An advertisement campaign run by the hard-line Christian Party headed up the Advertising Standards Authority’s Top 10 most complained about adverts in 2009, and is also one of the most complained about non-broadcast adverts ever.
The adverts proclaiming "There definitely is a God. So join the Christian Party and enjoy your life” was displayed on the sides of buses.
It deliberately mirrored the British Humanist Association’s high-profile “Atheist Bus Campaign” from earlier in 2009 - which ran on the slogan “There’s Probably No God. Now Stop Worrying and Enjoy Your Life”.
What some considered more of an agnostic than atheist initiative, the BHA adverts, supported financially by Professor Richard Dawkins, were originally only intended to adorn the sides of 'bendy' buses in London.
But an appeal to fund the ads raised well over £100,000 from public donations – enough for the campaign to be expanded across the UK. The campaign has been widely copied by other humanist and atheist organisations around the world.
The Bible Society's Theos think-tank contributed £10 to the Atheist Bus Campaign, and it was also welcomed by the Methodist Church and others for "encouraging debate".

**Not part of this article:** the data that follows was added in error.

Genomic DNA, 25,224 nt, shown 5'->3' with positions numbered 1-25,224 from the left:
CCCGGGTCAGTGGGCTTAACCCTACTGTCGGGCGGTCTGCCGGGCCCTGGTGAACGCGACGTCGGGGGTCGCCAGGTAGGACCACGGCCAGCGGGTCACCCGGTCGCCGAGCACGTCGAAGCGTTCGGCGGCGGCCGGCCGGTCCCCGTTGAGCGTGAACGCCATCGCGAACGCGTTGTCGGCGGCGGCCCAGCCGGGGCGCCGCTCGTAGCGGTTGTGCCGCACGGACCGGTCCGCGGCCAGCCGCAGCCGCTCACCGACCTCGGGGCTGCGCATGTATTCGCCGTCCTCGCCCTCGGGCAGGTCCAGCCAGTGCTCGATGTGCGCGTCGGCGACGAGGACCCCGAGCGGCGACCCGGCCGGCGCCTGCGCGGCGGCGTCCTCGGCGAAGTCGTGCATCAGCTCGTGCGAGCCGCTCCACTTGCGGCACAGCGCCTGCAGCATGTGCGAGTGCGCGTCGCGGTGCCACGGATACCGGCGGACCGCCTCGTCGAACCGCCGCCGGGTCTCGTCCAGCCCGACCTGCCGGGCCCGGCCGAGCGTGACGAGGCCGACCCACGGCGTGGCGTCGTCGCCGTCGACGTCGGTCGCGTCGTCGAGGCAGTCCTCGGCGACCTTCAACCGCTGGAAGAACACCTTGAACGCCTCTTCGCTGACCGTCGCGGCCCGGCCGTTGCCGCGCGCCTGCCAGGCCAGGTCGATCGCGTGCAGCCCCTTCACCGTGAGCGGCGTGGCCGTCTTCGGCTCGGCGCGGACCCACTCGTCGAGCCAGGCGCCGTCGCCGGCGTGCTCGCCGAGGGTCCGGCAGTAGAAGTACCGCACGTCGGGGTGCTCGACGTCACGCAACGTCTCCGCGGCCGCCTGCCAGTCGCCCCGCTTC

Andrew Copson, BHA Chief Executive, commented yesterday (25 May 2010): "Our adverts were a light-hearted response to exactly the kind of dogma that says people must be told what to believe and how to live, often accompanied by the threat of punishment in another world. It is with some satisfaction that the public chose to complain about an advert that did not want them to decide for themselves about the existence of god."
He added: "Working for freedom of speech, expression and belief is at the very core of the humanist tradition and at the heart of all the BHA’s work, and we were quite happy for Christian groups to mimic our own successful campaign. This is in contrast to official complaints lodged against our adverts by the likes of Christian Voice, which were wholly rejected by the ASA who made no further investigations."
Simon Barrow, co-director of the religion and society think-tank Ekklesia, commented: "Many people probably react with bafflement, amusement or indifference to the attempts of various belief groups to proselytise with expensive advertising hoardings.
"Encouraging people to think about their convictions concerning the meaning and purpose of life is a good thing. But there are surely better ways of doing it than this?"
"Self-designated 'pro-god' and 'anti-god' propagandists might therefore be better off spending their money on benefitting people and planet, and on finding ways of working together across boundaries of faith and belief for human good," said Barrow